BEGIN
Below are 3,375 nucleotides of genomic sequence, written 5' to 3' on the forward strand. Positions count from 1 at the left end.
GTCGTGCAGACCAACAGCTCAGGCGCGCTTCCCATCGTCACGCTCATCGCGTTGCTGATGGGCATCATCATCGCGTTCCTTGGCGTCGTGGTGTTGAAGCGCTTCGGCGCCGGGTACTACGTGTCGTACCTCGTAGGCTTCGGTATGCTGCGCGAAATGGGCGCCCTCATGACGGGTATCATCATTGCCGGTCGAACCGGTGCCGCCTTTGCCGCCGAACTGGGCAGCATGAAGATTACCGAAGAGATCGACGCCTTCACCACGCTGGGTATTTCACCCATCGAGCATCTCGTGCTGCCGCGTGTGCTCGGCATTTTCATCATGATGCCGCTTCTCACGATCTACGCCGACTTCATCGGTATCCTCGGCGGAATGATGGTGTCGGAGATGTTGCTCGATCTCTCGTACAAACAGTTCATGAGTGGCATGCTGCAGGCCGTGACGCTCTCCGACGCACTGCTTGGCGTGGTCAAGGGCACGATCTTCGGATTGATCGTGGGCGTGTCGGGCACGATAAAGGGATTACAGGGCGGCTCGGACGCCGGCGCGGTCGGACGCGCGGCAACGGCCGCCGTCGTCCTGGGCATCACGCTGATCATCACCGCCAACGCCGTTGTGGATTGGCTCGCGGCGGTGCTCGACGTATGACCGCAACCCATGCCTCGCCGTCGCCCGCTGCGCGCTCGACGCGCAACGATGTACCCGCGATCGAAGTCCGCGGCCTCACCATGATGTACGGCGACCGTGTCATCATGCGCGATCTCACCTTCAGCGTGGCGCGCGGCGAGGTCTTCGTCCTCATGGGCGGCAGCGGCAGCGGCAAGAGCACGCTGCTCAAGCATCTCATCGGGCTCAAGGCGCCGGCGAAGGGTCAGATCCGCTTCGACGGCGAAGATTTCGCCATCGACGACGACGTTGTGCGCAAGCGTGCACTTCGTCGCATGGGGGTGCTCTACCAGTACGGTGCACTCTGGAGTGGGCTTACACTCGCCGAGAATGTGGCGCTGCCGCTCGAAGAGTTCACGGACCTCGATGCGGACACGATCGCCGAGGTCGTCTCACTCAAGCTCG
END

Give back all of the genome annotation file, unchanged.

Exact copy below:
Below are 3,375 nucleotides of genomic sequence, written 5' to 3' on the forward strand. Positions count from 1 at the left end.
GTCGTGCAGACCAACAGCTCAGGCGCGCTTCCCATCGTCACGCTCATCGCGTTGCTGATGGGCATCATCATCGCGTTCCTTGGCGTCGTGGTGTTGAAGCGCTTCGGCGCCGGGTACTACGTGTCGTACCTCGTAGGCTTCGGTATGCTGCGCGAAATGGGCGCCCTCATGACGGGTATCATCATTGCCGGTCGAACCGGTGCCGCCTTTGCCGCCGAACTGGGCAGCATGAAGATTACCGAAGAGATCGACGCCTTCACCACGCTGGGTATTTCACCCATCGAGCATCTCGTGCTGCCGCGTGTGCTCGGCATTTTCATCATGATGCCGCTTCTCACGATCTACGCCGACTTCATCGGTATCCTCGGCGGAATGATGGTGTCGGAGATGTTGCTCGATCTCTCGTACAAACAGTTCATGAGTGGCATGCTGCAGGCCGTGACGCTCTCCGACGCACTGCTTGGCGTGGTCAAGGGCACGATCTTCGGATTGATCGTGGGCGTGTCGGGCACGATAAAGGGATTACAGGGCGGCTCGGACGCCGGCGCGGTCGGACGCGCGGCAACGGCCGCCGTCGTCCTGGGCATCACGCTGATCATCACCGCCAACGCCGTTGTGGATTGGCTCGCGGCGGTGCTCGACGTATGACCGCAACCCATGCCTCGCCGTCGCCCGCTGCGCGCTCGACGCGCAACGATGTACCCGCGATCGAAGTCCGCGGCCTCACCATGATGTACGGCGACCGTGTCATCATGCGCGATCTCACCTTCAGCGTGGCGCGCGGCGAGGTCTTCGTCCTCATGGGCGGCAGCGGCAGCGGCAAGAGCACGCTGCTCAAGCATCTCATCGGGCTCAAGGCGCCGGCGAAGGGTCAGATCCGCTTCGACGGCGAAGATTTCGCCATCGACGACGACGTTGTGCGCAAGCGTGCACTTCGTCGCATGGGGGTGCTCTACCAGTACGGTGCACTCTGGAGTGGGCTTACACTCGCCGAGAATGTGGCGCTGCCGCTCGAAGAGTTCACGGACCTCGATGCGGACACGATCGCCGAGGTCGTCTCACTCAAGCTCG